Australian motorcyclist Daniel Sanders is continuing to set a hot pace in the Saudi Arabian desert, winning the opening stage of the Dakar Rally just 24 hours after earning his maiden triumph in the prologue.
The 27-year-old took Sunday’s first stage of the gruelling two-week endurance race in the most convincing style, increasing his one-minute lead over his nearest pursuer, Chilean Pablo Quintanilla, to three minutes and seven seconds overall.
While some of his major rivals suffered navigation problems after overnight rain made it difficult to find the right tracks in the dunes, Victorian Sanders had no such problems as he quickly opened up a 21-second lead at the first waypoint and increased the advantage to 46 seconds at the 160km mark.
By the end of the 333km round-trip stage to and from Ha’il, Sanders had left his rivals trailing by two minutes and seven seconds to put himself in prime position to emulate his compatriot Toby Price, who was the last Australian winner of the event in 2019.
“In the end, a lot of guys got lost and, luckily, we got onto the right track. It was a good, strong finish,” said Sanders, who’s competing in only his second Dakar.
“I just didn’t push too much at the start, just gave it a nice rhythm, and at the end I tried to open as much as I could.”
Hall of famer Price was enduring a miserable day while Sanders thrived, eventually finishing over 47 minutes behind his fellow Aussie as he limped home in just under five hours 26 minutes.
“Today was a bit of a rough one, had a note in my navigation that didn’t add up so I ended up getting lost for about 45 mins, not the best way to start the Rally… but it’s only early days. Keep the head down and keep at it!” Price tweeted later.
Sanders, who’s riding high on his KTM 450 for the Spanish GasGas factory team, also understands that it’s too early to get carried away and believes Monday’s stage from Ha’il to Al Artawiya will be an early major test.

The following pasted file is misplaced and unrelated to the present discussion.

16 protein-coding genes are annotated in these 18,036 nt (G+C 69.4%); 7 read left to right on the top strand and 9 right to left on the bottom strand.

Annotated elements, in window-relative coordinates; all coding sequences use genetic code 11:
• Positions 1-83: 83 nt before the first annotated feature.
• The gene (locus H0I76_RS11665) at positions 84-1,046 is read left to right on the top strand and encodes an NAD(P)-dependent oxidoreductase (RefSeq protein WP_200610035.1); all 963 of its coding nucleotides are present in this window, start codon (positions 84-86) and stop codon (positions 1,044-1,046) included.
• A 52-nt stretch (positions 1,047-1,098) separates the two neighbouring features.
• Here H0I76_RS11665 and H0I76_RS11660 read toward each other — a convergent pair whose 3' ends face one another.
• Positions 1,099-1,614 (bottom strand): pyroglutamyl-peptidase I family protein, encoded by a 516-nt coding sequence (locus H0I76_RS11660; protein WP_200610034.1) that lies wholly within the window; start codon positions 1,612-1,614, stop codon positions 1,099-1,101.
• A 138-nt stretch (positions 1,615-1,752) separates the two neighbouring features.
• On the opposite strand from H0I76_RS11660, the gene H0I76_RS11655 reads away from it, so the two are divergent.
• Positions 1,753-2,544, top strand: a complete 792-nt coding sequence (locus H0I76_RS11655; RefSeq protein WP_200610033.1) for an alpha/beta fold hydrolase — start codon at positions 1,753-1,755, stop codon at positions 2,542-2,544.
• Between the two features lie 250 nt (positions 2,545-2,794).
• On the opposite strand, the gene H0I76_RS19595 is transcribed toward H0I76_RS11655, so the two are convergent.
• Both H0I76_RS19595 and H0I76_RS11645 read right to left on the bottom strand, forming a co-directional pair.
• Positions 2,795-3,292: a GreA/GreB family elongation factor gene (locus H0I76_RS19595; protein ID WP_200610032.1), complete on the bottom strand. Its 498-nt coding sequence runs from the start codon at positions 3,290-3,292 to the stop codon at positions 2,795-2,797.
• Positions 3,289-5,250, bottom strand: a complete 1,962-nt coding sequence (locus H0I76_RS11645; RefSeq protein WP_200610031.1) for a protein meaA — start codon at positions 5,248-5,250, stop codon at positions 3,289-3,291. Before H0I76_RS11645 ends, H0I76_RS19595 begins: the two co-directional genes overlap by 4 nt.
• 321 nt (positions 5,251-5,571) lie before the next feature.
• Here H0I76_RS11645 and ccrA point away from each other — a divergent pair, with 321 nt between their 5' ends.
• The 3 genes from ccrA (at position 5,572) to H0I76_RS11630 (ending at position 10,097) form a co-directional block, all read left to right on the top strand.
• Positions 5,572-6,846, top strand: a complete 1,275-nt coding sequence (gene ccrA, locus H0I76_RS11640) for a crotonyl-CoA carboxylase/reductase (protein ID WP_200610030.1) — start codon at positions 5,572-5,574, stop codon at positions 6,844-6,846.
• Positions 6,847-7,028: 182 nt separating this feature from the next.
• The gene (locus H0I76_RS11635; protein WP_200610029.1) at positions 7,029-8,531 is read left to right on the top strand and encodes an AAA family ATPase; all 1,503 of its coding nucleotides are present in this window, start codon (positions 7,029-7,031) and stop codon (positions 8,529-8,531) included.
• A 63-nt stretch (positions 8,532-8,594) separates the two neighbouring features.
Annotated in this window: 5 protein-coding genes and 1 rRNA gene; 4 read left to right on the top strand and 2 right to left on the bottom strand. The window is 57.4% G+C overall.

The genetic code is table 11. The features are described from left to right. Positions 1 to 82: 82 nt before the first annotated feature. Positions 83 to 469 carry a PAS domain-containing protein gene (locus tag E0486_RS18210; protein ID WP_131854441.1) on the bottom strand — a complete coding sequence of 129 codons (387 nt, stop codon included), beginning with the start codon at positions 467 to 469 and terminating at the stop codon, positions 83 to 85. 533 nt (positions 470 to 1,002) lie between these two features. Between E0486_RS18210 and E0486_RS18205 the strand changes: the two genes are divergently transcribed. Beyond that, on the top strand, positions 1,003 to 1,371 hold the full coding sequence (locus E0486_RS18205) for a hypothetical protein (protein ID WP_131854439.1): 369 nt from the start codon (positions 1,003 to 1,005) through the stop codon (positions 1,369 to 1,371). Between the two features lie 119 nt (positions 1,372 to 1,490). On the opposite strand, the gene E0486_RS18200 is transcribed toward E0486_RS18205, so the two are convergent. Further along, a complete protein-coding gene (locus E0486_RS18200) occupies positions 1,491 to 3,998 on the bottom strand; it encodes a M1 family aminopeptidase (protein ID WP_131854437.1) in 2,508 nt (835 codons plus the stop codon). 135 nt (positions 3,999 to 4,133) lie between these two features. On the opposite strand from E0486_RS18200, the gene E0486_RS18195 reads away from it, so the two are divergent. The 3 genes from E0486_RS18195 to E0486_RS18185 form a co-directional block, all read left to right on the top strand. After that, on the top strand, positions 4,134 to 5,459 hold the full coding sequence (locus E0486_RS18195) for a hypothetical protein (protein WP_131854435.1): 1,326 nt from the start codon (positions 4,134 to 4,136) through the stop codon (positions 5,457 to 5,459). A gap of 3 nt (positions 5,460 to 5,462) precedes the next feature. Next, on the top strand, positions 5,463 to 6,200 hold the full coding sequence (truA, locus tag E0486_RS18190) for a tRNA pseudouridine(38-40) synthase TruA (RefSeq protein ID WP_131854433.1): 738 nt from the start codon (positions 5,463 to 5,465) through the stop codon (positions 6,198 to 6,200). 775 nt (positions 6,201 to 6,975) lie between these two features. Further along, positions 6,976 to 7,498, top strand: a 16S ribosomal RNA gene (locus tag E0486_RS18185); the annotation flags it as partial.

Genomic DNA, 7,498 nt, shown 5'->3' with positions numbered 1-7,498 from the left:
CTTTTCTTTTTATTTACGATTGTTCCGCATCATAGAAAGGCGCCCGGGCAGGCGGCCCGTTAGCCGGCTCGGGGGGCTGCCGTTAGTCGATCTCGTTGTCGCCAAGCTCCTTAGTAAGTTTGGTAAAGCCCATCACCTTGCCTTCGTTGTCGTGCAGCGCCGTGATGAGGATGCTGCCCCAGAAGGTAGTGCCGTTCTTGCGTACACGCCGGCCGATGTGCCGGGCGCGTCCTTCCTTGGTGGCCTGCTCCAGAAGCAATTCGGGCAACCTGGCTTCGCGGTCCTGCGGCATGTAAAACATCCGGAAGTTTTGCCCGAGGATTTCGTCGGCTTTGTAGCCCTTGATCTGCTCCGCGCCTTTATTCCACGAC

“I have to full-focus on this road book and put my life on it, so it’s going to be a really important day for me tomorrow,” he said.
But some of Sanders’ major contenders, like Price, are already struggling and even the reigning champion Kevin Benavides has an uphill climb after dropping 36 minutes to Sanders.
Meanwhile, Molly Taylor, the first Australian woman to compete in the Dakar, slipped back to 10th place alongside compatriot Dale Moscatt in the SSV class – four-wheel side-by-side vehicles – nearly 55 minutes behind the Polish leaders Aron Domzala and Maciej Marton.
In the cars category, Stephane Peterhansel’s hopes of defending his title effectively disappeared after the Frenchman’s electric Audi suffered a smashed rear axle and he lost more than five hours.
While Qatar’s Nasser Al-Attiyah continued his form to stretch his lead to 12 minutes 44 seconds, 14-times Dakar winner Peterhansel had to wait for assistance.
Toyota driver Al Attiyah’s closest rival is now Frenchman Sebastien Loeb, a nine-time world rally champion, for the Bahrain Raid Xtreme team.